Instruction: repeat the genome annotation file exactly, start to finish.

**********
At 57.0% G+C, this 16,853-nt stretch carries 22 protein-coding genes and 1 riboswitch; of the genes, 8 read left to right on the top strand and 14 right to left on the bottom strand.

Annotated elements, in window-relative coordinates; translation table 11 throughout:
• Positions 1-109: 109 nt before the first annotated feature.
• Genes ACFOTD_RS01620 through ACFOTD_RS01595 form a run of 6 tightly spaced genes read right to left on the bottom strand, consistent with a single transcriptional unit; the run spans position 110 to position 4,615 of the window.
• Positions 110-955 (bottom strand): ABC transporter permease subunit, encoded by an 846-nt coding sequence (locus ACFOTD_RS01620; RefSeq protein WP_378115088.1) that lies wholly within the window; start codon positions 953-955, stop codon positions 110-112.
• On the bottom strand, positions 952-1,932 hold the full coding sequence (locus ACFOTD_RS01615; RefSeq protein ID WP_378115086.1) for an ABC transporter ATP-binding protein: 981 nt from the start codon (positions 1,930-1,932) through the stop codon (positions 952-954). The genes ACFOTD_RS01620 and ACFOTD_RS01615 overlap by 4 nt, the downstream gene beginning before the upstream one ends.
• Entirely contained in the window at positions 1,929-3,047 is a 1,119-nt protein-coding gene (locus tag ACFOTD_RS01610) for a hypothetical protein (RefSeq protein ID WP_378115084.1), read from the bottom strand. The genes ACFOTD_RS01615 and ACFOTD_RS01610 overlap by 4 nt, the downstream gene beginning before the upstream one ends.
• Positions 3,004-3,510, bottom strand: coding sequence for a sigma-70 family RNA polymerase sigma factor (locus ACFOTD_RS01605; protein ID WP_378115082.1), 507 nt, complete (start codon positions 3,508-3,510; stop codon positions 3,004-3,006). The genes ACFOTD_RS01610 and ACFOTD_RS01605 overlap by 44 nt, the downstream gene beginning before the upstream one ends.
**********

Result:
At 57.0% G+C, this 16,853-nt stretch carries 22 protein-coding genes and 1 riboswitch; of the genes, 8 read left to right on the top strand and 14 right to left on the bottom strand.

Annotated elements, in window-relative coordinates; translation table 11 throughout:
• Positions 1-109: 109 nt before the first annotated feature.
• Genes ACFOTD_RS01620 through ACFOTD_RS01595 form a run of 6 tightly spaced genes read right to left on the bottom strand, consistent with a single transcriptional unit; the run spans position 110 to position 4,615 of the window.
• Positions 110-955 (bottom strand): ABC transporter permease subunit, encoded by an 846-nt coding sequence (locus ACFOTD_RS01620; RefSeq protein WP_378115088.1) that lies wholly within the window; start codon positions 953-955, stop codon positions 110-112.
• On the bottom strand, positions 952-1,932 hold the full coding sequence (locus ACFOTD_RS01615; RefSeq protein ID WP_378115086.1) for an ABC transporter ATP-binding protein: 981 nt from the start codon (positions 1,930-1,932) through the stop codon (positions 952-954). The genes ACFOTD_RS01620 and ACFOTD_RS01615 overlap by 4 nt, the downstream gene beginning before the upstream one ends.
• Entirely contained in the window at positions 1,929-3,047 is a 1,119-nt protein-coding gene (locus tag ACFOTD_RS01610) for a hypothetical protein (RefSeq protein ID WP_378115084.1), read from the bottom strand. The genes ACFOTD_RS01615 and ACFOTD_RS01610 overlap by 4 nt, the downstream gene beginning before the upstream one ends.
• Positions 3,004-3,510, bottom strand: coding sequence for a sigma-70 family RNA polymerase sigma factor (locus ACFOTD_RS01605; protein ID WP_378115082.1), 507 nt, complete (start codon positions 3,508-3,510; stop codon positions 3,004-3,006). The genes ACFOTD_RS01610 and ACFOTD_RS01605 overlap by 44 nt, the downstream gene beginning before the upstream one ends.